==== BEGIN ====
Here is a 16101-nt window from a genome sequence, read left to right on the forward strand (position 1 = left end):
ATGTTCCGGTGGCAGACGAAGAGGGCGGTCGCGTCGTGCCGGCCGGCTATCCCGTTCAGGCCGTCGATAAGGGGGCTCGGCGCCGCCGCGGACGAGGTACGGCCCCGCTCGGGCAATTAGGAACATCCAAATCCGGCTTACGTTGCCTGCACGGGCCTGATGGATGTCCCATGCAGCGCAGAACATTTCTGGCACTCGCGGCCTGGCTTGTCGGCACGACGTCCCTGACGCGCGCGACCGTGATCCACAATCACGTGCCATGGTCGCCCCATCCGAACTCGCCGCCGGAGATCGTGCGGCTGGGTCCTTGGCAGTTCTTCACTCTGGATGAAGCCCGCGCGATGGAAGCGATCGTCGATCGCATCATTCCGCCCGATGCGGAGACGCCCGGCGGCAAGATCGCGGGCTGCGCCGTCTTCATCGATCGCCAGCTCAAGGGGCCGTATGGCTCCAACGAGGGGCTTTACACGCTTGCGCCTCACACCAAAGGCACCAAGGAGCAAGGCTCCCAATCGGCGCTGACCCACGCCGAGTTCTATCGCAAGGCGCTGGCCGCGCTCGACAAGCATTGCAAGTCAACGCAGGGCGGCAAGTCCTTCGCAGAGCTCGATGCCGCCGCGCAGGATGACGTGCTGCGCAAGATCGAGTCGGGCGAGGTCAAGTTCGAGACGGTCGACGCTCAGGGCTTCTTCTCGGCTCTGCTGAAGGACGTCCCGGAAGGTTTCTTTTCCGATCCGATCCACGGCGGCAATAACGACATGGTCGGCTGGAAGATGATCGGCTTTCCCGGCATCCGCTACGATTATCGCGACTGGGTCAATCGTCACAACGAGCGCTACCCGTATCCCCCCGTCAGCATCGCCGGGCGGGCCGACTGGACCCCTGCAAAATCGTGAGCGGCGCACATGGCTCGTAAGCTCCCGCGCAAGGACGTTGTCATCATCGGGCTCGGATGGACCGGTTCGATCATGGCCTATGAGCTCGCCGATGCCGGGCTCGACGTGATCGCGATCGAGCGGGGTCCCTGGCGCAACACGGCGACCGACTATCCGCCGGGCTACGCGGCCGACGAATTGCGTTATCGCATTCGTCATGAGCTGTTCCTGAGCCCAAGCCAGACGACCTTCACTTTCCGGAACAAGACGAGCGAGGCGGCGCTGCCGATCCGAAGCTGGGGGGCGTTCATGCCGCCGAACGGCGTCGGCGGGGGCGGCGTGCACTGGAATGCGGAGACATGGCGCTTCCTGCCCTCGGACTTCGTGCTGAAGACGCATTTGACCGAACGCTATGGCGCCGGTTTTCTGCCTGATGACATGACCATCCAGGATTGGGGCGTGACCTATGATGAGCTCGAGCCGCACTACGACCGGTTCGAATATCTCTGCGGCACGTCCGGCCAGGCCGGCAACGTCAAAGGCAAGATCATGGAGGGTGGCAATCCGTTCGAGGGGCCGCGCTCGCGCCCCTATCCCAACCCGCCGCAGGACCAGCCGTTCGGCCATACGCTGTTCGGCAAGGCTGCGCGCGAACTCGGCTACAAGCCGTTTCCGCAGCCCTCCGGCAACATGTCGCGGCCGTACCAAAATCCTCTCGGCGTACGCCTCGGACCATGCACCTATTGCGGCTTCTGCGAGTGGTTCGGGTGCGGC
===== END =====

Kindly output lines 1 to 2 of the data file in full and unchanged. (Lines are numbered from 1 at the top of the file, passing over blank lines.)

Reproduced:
Here is a 16101-nt window from a genome sequence, read left to right on the forward strand (position 1 = left end):
ATGTTCCGGTGGCAGACGAAGAGGGCGGTCGCGTCGTGCCGGCCGGCTATCCCGTTCAGGCCGTCGATAAGGGGGCTCGGCGCCGCCGCGGACGAGGTACGGCCCCGCTCGGGCAATTAGGAACATCCAAATCCGGCTTACGTTGCCTGCACGGGCCTGATGGATGTCCCATGCAGCGCAGAACATTTCTGGCACTCGCGGCCTGGCTTGTCGGCACGACGTCCCTGACGCGCGCGACCGTGATCCACAATCACGTGCCATGGTCGCCCCATCCGAACTCGCCGCCGGAGATCGTGCGGCTGGGTCCTTGGCAGTTCTTCACTCTGGATGAAGCCCGCGCGATGGAAGCGATCGTCGATCGCATCATTCCGCCCGATGCGGAGACGCCCGGCGGCAAGATCGCGGGCTGCGCCGTCTTCATCGATCGCCAGCTCAAGGGGCCGTATGGCTCCAACGAGGGGCTTTACACGCTTGCGCCTCACACCAAAGGCACCAAGGAGCAAGGCTCCCAATCGGCGCTGACCCACGCCGAGTTCTATCGCAAGGCGCTGGCCGCGCTCGACAAGCATTGCAAGTCAACGCAGGGCGGCAAGTCCTTCGCAGAGCTCGATGCCGCCGCGCAGGATGACGTGCTGCGCAAGATCGAGTCGGGCGAGGTCAAGTTCGAGACGGTCGACGCTCAGGGCTTCTTCTCGGCTCTGCTGAAGGACGTCCCGGAAGGTTTCTTTTCCGATCCGATCCACGGCGGCAATAACGACATGGTCGGCTGGAAGATGATCGGCTTTCCCGGCATCCGCTACGATTATCGCGACTGGGTCAATCGTCACAACGAGCGCTACCCGTATCCCCCCGTCAGCATCGCCGGGCGGGCCGACTGGACCCCTGCAAAATCGTGAGCGGCGCACATGGCTCGTAAGCTCCCGCGCAAGGACGTTGTCATCATCGGGCTCGGATGGACCGGTTCGATCATGGCCTATGAGCTCGCCGATGCCGGGCTCGACGTGATCGCGATCGAGCGGGGTCCCTGGCGCAACACGGCGACCGACTATCCGCCGGGCTACGCGGCCGACGAATTGCGTTATCGCATTCGTCATGAGCTGTTCCTGAGCCCAAGCCAGACGACCTTCACTTTCCGGAACAAGACGAGCGAGGCGGCGCTGCCGATCCGAAGCTGGGGGGCGTTCATGCCGCCGAACGGCGTCGGCGGGGGCGGCGTGCACTGGAATGCGGAGACATGGCGCTTCCTGCCCTCGGACTTCGTGCTGAAGACGCATTTGACCGAACGCTATGGCGCCGGTTTTCTGCCTGATGACATGACCATCCAGGATTGGGGCGTGACCTATGATGAGCTCGAGCCGCACTACGACCGGTTCGAATATCTCTGCGGCACGTCCGGCCAGGCCGGCAACGTCAAAGGCAAGATCATGGAGGGTGGCAATCCGTTCGAGGGGCCGCGCTCGCGCCCCTATCCCAACCCGCCGCAGGACCAGCCGTTCGGCCATACGCTGTTCGGCAAGGCTGCGCGCGAACTCGGCTACAAGCCGTTTCCGCAGCCCTCCGGCAACATGTCGCGGCCGTACCAAAATCCTCTCGGCGTACGCCTCGGACCATGCACCTATTGCGGCTTCTGCGAGTGGTTCGGGTGCGGC